Vintage looks were a hot trend among the exhibiting brands at this year’s SIHH watch fair in Geneva, and Panerai was no exception. However, unlike so many of its contemporaries, whose vintage-style models are characterized by smaller dimensions and thinner cases, Panerai’s are even bigger than some of its modern watches. Case in point: the new Radiomir 1940 Oro Rosso 47 mm Special Edition.
Panerai’s history, as many of its diehard fans know, begins in the 1930s in Florence, as a maker of timepieces for Italian naval divers to use for underwater missions. Most of the early Radiomir models had strap attachments made from steel wires welded to the case, but some models made in 1940 had a different case design in which the lugs were formed from the same block of steel as the case, making them stronger and more solid and also resulting in the case itself being larger.
These gargantuan yet classic dimensions are replicated in the 47-mm diameter, polished, rose-gold case of the Radiomir 1940 Oro Rosso (Italian for “red gold”), whose shorter, Paneristi-friendly reference number is PAM 00398. The gold used for the case is 5NPt, an alloy with an unusually high percentage of copper (24.1 percent) for a richer, redder hue. A smattering of platinum in the alloy (.4 percent) aids in protecting the case against oxidation. The screw-down crown on the right side of the case bears the vintage “OP” logo for “Officine Panerai.”
The brown dial contrasts nicely with the rose-gold case and echoes the color of the brown alligator strap. Like other Radiomir dials, it uses Panerai’s signature “sandwich” construction, in which two thin plates surround a layer of Super-LumiNova. The Arabic numerals and hour indices are perforated apertures on the upper plate, allowing the luminosity to shine through. The hour and minutes hands, as well as the small seconds hand on the subdial at 9 o’clock, are also coated with Super-LumiNova. The engraved logo on the dial is executed in 1940 period lettering and the case and reference numbers are engraved between the lugs. The curved crystal above the dial also contributes to the historical authenticity: it’s made out of 3-mm-thick Plexiglas, like the one in its historical predecessor, rather than sapphire.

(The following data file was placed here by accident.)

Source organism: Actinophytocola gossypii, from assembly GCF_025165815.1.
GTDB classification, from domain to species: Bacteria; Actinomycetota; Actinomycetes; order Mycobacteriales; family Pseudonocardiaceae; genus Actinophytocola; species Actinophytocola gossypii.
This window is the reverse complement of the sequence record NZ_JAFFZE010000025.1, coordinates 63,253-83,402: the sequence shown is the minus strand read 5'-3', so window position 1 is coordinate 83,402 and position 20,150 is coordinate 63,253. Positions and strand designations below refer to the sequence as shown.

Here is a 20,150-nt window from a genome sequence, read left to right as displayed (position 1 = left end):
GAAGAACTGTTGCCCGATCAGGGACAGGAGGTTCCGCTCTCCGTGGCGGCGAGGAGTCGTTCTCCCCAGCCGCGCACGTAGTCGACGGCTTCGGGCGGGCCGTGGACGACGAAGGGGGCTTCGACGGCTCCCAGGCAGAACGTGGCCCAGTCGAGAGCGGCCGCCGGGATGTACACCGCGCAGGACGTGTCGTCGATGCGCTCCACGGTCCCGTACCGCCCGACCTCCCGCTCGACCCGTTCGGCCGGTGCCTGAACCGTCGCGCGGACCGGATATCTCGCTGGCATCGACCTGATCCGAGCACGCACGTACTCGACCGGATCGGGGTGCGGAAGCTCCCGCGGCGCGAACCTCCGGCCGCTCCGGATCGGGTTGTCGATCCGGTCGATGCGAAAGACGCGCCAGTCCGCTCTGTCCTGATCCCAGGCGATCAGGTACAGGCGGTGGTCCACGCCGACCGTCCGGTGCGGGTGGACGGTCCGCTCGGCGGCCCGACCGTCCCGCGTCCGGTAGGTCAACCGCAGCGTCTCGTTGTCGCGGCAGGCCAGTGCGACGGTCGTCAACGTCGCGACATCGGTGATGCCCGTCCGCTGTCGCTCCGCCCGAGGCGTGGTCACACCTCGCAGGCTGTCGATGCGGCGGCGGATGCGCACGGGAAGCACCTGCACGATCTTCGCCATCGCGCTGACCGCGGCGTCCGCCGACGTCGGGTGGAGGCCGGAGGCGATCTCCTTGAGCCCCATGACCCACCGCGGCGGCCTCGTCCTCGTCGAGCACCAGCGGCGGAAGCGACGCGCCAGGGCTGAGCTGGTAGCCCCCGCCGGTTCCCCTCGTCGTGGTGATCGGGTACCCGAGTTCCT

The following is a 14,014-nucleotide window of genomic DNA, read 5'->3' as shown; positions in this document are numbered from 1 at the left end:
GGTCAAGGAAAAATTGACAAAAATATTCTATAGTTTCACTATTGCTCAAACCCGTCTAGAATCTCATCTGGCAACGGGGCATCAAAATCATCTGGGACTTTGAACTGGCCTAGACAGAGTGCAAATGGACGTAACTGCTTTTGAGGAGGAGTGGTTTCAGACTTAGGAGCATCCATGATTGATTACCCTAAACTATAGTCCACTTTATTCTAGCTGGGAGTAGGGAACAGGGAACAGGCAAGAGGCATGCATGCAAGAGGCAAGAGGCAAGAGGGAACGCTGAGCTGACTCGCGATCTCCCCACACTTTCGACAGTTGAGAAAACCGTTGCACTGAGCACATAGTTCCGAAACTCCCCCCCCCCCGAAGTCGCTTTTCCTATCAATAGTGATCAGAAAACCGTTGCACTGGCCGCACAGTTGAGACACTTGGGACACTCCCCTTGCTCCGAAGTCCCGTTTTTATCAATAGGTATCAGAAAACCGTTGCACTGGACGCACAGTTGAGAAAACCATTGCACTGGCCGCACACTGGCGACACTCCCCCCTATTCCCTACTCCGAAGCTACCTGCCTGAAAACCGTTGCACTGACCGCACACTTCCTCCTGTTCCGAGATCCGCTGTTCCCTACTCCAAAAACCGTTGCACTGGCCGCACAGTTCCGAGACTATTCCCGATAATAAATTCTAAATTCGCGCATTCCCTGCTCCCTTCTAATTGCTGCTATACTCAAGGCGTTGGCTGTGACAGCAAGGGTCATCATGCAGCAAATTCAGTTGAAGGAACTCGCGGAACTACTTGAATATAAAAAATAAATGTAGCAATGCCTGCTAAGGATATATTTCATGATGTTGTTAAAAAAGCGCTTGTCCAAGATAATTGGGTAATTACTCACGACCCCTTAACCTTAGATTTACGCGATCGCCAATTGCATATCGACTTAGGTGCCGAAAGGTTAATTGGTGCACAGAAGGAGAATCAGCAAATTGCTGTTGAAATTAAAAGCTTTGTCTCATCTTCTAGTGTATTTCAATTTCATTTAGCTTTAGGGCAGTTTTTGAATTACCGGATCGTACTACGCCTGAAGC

The movement in the watch also contributes to its vintage appeal: Panerai’s OP XXVII, which is based on a caliber made by the legendary Swiss movement specialist Minerva, now owned by Montblanc, Panerai’s sister brand in the Richemont Group. The manual-wind 16 3/4-ligne caliber is visible through a sapphire caseback window. Among its attributes are a variable inertia balance with swan’s neck micrometric regulator, a Kif Parechoc anti-shock device, and a Glucydur balance that beats at 18,000 vph. It has a power reserve of 55 hours.
The Radiomir 1940 Oro Rosso is offered in a limited edition of 100 pieces, at a retail price of $55,500 each. There is also a Radiomir 1940 Special Edition in a steel case (PAM 00399), with a polished finish and a black dial, also limited to 100 pieces, that retails for $29,800. For the first 50 numbered models of each, Panerai has created 50 boxed sets containing both watches; the boxes are priced at $85,300.